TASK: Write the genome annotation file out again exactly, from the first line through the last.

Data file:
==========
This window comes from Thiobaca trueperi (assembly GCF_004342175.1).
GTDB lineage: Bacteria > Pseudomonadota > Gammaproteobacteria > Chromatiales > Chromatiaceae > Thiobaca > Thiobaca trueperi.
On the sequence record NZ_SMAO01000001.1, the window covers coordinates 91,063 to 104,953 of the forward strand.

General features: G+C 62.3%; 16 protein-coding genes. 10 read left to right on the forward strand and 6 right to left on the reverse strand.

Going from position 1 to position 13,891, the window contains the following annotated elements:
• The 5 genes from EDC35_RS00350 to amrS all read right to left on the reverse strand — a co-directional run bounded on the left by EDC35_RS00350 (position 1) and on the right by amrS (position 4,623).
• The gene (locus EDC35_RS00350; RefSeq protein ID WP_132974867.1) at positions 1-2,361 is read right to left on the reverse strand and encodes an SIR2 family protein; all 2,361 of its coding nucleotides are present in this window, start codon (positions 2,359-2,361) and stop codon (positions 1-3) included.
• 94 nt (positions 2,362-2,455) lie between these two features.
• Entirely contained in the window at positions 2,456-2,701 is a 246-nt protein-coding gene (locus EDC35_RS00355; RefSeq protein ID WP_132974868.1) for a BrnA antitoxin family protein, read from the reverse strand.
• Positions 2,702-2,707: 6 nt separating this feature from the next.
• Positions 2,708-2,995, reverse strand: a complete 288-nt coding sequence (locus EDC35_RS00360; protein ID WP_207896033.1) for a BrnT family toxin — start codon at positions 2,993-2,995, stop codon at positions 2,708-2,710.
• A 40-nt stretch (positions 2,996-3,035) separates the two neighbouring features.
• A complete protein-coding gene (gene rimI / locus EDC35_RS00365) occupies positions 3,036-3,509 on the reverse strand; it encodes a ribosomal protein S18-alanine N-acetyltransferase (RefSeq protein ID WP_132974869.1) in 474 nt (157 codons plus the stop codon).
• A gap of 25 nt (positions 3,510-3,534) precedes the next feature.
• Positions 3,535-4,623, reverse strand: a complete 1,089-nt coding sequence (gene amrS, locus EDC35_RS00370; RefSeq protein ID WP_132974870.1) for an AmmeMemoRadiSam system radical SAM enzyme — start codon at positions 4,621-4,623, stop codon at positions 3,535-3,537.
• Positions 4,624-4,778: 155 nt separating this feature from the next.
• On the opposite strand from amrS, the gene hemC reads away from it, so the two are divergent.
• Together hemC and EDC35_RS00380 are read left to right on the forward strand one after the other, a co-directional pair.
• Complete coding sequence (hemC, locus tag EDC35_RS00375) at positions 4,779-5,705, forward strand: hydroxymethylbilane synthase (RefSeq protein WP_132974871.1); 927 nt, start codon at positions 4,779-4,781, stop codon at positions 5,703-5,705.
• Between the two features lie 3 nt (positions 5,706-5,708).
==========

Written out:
This window comes from Thiobaca trueperi (assembly GCF_004342175.1).
GTDB lineage: Bacteria > Pseudomonadota > Gammaproteobacteria > Chromatiales > Chromatiaceae > Thiobaca > Thiobaca trueperi.
On the sequence record NZ_SMAO01000001.1, the window covers coordinates 91,063 to 104,953 of the forward strand.

General features: G+C 62.3%; 16 protein-coding genes. 10 read left to right on the forward strand and 6 right to left on the reverse strand.

Going from position 1 to position 13,891, the window contains the following annotated elements:
• The 5 genes from EDC35_RS00350 to amrS all read right to left on the reverse strand — a co-directional run bounded on the left by EDC35_RS00350 (position 1) and on the right by amrS (position 4,623).
• The gene (locus EDC35_RS00350; RefSeq protein ID WP_132974867.1) at positions 1-2,361 is read right to left on the reverse strand and encodes an SIR2 family protein; all 2,361 of its coding nucleotides are present in this window, start codon (positions 2,359-2,361) and stop codon (positions 1-3) included.
• 94 nt (positions 2,362-2,455) lie between these two features.
• Entirely contained in the window at positions 2,456-2,701 is a 246-nt protein-coding gene (locus EDC35_RS00355; RefSeq protein ID WP_132974868.1) for a BrnA antitoxin family protein, read from the reverse strand.
• Positions 2,702-2,707: 6 nt separating this feature from the next.
• Positions 2,708-2,995, reverse strand: a complete 288-nt coding sequence (locus EDC35_RS00360; protein ID WP_207896033.1) for a BrnT family toxin — start codon at positions 2,993-2,995, stop codon at positions 2,708-2,710.
• A 40-nt stretch (positions 2,996-3,035) separates the two neighbouring features.
• A complete protein-coding gene (gene rimI / locus EDC35_RS00365) occupies positions 3,036-3,509 on the reverse strand; it encodes a ribosomal protein S18-alanine N-acetyltransferase (RefSeq protein ID WP_132974869.1) in 474 nt (157 codons plus the stop codon).
• A gap of 25 nt (positions 3,510-3,534) precedes the next feature.
• Positions 3,535-4,623, reverse strand: a complete 1,089-nt coding sequence (gene amrS, locus EDC35_RS00370; RefSeq protein ID WP_132974870.1) for an AmmeMemoRadiSam system radical SAM enzyme — start codon at positions 4,621-4,623, stop codon at positions 3,535-3,537.
• Positions 4,624-4,778: 155 nt separating this feature from the next.
• On the opposite strand from amrS, the gene hemC reads away from it, so the two are divergent.
• Together hemC and EDC35_RS00380 are read left to right on the forward strand one after the other, a co-directional pair.
• Complete coding sequence (hemC, locus tag EDC35_RS00375) at positions 4,779-5,705, forward strand: hydroxymethylbilane synthase (RefSeq protein WP_132974871.1); 927 nt, start codon at positions 4,779-4,781, stop codon at positions 5,703-5,705.
• Between the two features lie 3 nt (positions 5,706-5,708).